5. Methods and Materials
5.1. Case Selection and Farmer Categorization
To answer questions about the social and ecological conditions that foster sustainable agriculture, we reviewed and collected all of those studies that asked farmers about agricultural practices on their farms. The data in these studies make it possible to investigate the patterns of association between the characteristics of farms and sustainable agricultural practices. From this large set of studies, we selected for the meta-analysis those studies in which we could identify sets of farmers that practiced or did not practice sustainable agriculture. The authors of these studies created typologies of farmers, based on the size of their operations, the presence or absence of a crop-livestock product mix, and the prevalence of sustainable agricultural practices.
We wanted to identify the attributes of farms that had an effect on the probability that farmers would cultivate their lands in environmentally sustainable ways. Measurement problems precluded the measurement of the magnitude of these effects beyond the binary of statistically significant or insignificant. We just wanted to find out if a particular variable, the size of a farm or the presence of a mixed livestock-crop operation, made it significantly more likely that a farmer would employ practices that contribute to the environmental sustainability of agriculture on his/her farm. To answer this question, we looked for patterns across the case studies of farming in different geographical locales.
To assemble an exhaustive list of articles on types of farms and sustainable agricultural practices, we searched the scientific literature in the four different languages that we were able to read (English, French, Spanish, and Portuguese). We used one search engine (Google), the Web of Science database, and the International Livestock Research Institute’s database. We employed a range of search terms including “agro-pastoral” and “crop-livestock.” Personal knowledge of the relevant literatures also helped us to identify some case studies. These searches produced a list of 148 studies for possible inclusion in the meta-analysis. We examined all of these articles and, using the criteria outlined below, we ended up with 39 studies, including several books as well as articles. The 39 studies identified 141 types of farmers, some of whom practiced sustainable agriculture and some of whom did not. All of the case studies that we identified had publication dates after 1980.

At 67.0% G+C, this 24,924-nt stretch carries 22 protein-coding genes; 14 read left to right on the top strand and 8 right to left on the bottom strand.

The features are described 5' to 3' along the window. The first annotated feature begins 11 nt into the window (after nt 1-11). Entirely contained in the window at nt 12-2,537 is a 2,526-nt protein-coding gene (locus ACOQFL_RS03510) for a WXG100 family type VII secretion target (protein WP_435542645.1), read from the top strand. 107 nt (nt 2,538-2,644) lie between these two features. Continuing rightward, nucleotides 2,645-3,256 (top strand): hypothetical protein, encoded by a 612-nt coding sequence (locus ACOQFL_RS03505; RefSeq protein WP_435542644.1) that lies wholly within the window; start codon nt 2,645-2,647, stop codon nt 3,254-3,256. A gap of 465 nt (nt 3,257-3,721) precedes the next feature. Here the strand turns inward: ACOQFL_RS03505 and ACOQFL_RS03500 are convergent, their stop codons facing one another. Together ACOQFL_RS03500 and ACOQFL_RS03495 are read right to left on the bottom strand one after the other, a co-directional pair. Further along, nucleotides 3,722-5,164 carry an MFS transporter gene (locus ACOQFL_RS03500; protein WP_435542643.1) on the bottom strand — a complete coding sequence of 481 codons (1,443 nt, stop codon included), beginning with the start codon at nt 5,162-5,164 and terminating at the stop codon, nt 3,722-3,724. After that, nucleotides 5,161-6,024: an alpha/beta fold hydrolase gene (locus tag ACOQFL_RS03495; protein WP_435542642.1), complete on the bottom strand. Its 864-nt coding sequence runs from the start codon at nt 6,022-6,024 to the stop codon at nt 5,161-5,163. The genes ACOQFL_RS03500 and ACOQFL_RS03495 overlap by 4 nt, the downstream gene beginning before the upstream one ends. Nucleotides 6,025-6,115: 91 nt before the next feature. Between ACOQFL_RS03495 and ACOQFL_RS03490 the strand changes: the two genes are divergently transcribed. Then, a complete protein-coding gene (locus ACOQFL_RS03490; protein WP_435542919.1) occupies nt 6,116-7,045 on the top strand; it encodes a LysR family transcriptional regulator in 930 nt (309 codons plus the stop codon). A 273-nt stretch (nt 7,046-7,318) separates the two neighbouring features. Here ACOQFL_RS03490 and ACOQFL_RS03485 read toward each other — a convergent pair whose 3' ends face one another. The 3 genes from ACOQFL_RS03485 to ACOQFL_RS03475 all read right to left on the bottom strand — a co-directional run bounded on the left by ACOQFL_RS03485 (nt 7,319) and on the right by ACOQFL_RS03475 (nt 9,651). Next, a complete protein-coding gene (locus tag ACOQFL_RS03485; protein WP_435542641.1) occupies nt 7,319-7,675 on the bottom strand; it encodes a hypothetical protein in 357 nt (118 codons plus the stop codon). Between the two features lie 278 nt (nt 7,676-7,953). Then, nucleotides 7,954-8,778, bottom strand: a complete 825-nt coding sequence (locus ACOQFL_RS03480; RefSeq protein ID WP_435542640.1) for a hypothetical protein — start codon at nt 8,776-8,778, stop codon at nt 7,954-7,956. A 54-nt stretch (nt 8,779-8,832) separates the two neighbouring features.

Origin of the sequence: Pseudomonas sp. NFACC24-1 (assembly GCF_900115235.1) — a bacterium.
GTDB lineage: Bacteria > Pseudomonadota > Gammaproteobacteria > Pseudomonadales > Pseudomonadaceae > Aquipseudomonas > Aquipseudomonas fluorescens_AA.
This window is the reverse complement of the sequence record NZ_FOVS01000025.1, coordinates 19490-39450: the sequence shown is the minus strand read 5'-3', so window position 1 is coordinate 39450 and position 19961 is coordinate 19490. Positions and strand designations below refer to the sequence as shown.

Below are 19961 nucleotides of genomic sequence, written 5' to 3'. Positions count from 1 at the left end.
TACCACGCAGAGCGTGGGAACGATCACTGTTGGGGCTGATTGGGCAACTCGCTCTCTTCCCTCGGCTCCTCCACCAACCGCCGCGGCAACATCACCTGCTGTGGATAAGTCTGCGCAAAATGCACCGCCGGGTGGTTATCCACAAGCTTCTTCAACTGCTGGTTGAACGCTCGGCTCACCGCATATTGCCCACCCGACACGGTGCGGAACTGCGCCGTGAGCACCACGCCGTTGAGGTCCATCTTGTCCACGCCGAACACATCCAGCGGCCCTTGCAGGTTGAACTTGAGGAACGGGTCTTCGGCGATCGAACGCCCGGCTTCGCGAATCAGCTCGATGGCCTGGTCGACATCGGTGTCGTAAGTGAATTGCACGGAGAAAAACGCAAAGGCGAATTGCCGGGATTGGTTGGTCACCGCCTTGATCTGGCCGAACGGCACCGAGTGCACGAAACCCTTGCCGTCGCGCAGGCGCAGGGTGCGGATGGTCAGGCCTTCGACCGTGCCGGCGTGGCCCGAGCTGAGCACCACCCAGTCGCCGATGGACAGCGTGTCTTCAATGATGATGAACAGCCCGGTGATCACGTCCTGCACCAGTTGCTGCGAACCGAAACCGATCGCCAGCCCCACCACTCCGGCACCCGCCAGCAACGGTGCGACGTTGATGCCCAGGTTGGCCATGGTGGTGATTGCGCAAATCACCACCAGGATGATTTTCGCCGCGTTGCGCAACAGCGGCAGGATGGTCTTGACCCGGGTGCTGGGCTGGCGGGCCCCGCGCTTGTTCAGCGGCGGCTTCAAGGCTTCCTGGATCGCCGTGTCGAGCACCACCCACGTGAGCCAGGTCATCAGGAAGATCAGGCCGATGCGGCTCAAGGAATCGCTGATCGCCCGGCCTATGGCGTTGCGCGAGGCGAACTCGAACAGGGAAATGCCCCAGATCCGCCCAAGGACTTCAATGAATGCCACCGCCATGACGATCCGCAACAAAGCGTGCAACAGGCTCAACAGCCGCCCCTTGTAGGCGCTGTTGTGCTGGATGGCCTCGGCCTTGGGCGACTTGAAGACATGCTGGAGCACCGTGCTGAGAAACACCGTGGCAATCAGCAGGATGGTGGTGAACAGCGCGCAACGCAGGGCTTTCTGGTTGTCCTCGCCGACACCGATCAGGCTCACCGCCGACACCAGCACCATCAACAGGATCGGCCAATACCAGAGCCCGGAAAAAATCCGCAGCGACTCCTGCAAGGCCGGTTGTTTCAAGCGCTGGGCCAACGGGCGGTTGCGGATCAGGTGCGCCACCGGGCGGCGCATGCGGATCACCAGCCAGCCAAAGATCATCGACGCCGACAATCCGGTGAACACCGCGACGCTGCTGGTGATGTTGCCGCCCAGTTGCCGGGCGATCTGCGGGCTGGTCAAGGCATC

To reduce the likelihood of selection bias in choosing case studies for analysis [26
], we sampled on the independent variable of greatest interest, the presence or absence of a mixed crop-livestock operation on a farm. We searched for studies that reported variations from farm to farm in product mixes (crop-livestock, crop-only, livestock-only) and in sustainable agricultural practices like manuring, tillage frequency, crop rotations, and mulching (see Box 1). Using these criteria, we eliminated many studies from consideration. For example, some studies could not be included in the database because they presented models of sustainable and conventional farms instead of data on actual agricultural practices. Similarly, studies of conventional and alternative agricultural practices in experiment station settings did not represent the practices of actual farm households, so they could not be included in the study. Although a particular survey of farmers may have served as the basis for multiple publications, it only appears once in the database to prevent the double counting of data from particular farms.
The 141 different types of farmers in the 39 studies represent aggregated data from 6253 farms. The 39 studies are listed in the Supplementary Materials
for this article. The immediate contexts of the studies varied tremendously. For example, a study of farmers in eastern Bolivia compared the agricultural practices of cattle ranchers (one type of farmer) with the practices of crop-livestock farmers (another type of farmer). Researchers in Kenya compared the agricultural practices of dairy farmers with crops and several cows (one type of farmer) with the agricultural practices of farmers who only grew corn (another type of farmer). In a study in the United States, researchers compared the agricultural practices of grain-only farmers (one type of farmer) with the agricultural practices of other farmers who grew grain and maintained livestock on their land (another type of farmer).
Given that researchers frequently selected the sites for case studies for idiosyncratic reasons, the cases in this meta-analysis cannot properly be considered to be anything other than a non-random sample from the universe of agricultural regions. The assembled case studies can, however, be evaluated in the same way that we would assess a purposive sample. It would be considered adequate for our analytic task if the 39 studies contained a sufficient range of variation from case to case to address the substantive hypothesis under consideration. There would have to be variations from farm type to farm type in sustainable agricultural practices and in crop-livestock, crop-only, and livestock-only product mixes. The 141 farm types contain variation along these dimensions. The numbers of farm types in different categories are listed below in parentheses. The assembled studies have crop-livestock types of operations (111) and more specialized crop-only or livestock-only farm types (30). The studies span the developed (44 farm types) and the developing world (97 farm types) with cases from North America (23), Latin America (15), Europe (17), Asia (19), Oceania (4), and Sub-Saharan Africa (63). The size of farms for each farm type was also reported. These variations in the data make it possible to assess the link between mixed crop-livestock operations and sustainable agricultural practices across a broad range of places.